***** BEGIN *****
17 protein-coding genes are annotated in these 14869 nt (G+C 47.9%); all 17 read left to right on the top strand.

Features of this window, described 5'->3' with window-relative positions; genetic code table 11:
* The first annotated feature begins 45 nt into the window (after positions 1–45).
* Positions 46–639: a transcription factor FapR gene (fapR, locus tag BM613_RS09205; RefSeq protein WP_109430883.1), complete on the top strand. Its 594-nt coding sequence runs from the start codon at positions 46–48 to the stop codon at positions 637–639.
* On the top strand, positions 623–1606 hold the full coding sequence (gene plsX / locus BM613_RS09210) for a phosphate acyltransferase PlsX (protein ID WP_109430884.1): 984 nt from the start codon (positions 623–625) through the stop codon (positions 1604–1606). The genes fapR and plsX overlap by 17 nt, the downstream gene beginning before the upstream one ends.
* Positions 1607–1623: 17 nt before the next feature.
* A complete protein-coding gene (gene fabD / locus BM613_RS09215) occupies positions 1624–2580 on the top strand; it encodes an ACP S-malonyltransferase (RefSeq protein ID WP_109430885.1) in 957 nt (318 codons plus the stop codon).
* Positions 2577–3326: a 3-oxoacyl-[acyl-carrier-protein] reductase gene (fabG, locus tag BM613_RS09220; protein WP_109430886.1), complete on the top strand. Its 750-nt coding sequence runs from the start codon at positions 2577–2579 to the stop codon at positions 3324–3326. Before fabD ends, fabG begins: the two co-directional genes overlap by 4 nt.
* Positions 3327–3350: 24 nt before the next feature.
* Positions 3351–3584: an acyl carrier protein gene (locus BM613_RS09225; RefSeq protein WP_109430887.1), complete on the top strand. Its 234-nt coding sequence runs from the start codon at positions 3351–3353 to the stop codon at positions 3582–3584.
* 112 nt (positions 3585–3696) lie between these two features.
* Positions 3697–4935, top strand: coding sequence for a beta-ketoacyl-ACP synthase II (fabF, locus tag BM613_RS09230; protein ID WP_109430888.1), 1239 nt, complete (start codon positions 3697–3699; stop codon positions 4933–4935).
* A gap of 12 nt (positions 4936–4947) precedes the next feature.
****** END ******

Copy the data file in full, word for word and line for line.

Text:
17 protein-coding genes are annotated in these 14869 nt (G+C 47.9%); all 17 read left to right on the top strand.

Features of this window, described 5'->3' with window-relative positions; genetic code table 11:
* The first annotated feature begins 45 nt into the window (after positions 1–45).
* Positions 46–639: a transcription factor FapR gene (fapR, locus tag BM613_RS09205; RefSeq protein WP_109430883.1), complete on the top strand. Its 594-nt coding sequence runs from the start codon at positions 46–48 to the stop codon at positions 637–639.
* On the top strand, positions 623–1606 hold the full coding sequence (gene plsX / locus BM613_RS09210) for a phosphate acyltransferase PlsX (protein ID WP_109430884.1): 984 nt from the start codon (positions 623–625) through the stop codon (positions 1604–1606). The genes fapR and plsX overlap by 17 nt, the downstream gene beginning before the upstream one ends.
* Positions 1607–1623: 17 nt before the next feature.
* A complete protein-coding gene (gene fabD / locus BM613_RS09215) occupies positions 1624–2580 on the top strand; it encodes an ACP S-malonyltransferase (RefSeq protein ID WP_109430885.1) in 957 nt (318 codons plus the stop codon).
* Positions 2577–3326: a 3-oxoacyl-[acyl-carrier-protein] reductase gene (fabG, locus tag BM613_RS09220; protein WP_109430886.1), complete on the top strand. Its 750-nt coding sequence runs from the start codon at positions 2577–2579 to the stop codon at positions 3324–3326. Before fabD ends, fabG begins: the two co-directional genes overlap by 4 nt.
* Positions 3327–3350: 24 nt before the next feature.
* Positions 3351–3584: an acyl carrier protein gene (locus BM613_RS09225; RefSeq protein WP_109430887.1), complete on the top strand. Its 234-nt coding sequence runs from the start codon at positions 3351–3353 to the stop codon at positions 3582–3584.
* 112 nt (positions 3585–3696) lie between these two features.
* Positions 3697–4935, top strand: coding sequence for a beta-ketoacyl-ACP synthase II (fabF, locus tag BM613_RS09230; protein ID WP_109430888.1), 1239 nt, complete (start codon positions 3697–3699; stop codon positions 4933–4935).
* A gap of 12 nt (positions 4936–4947) precedes the next feature.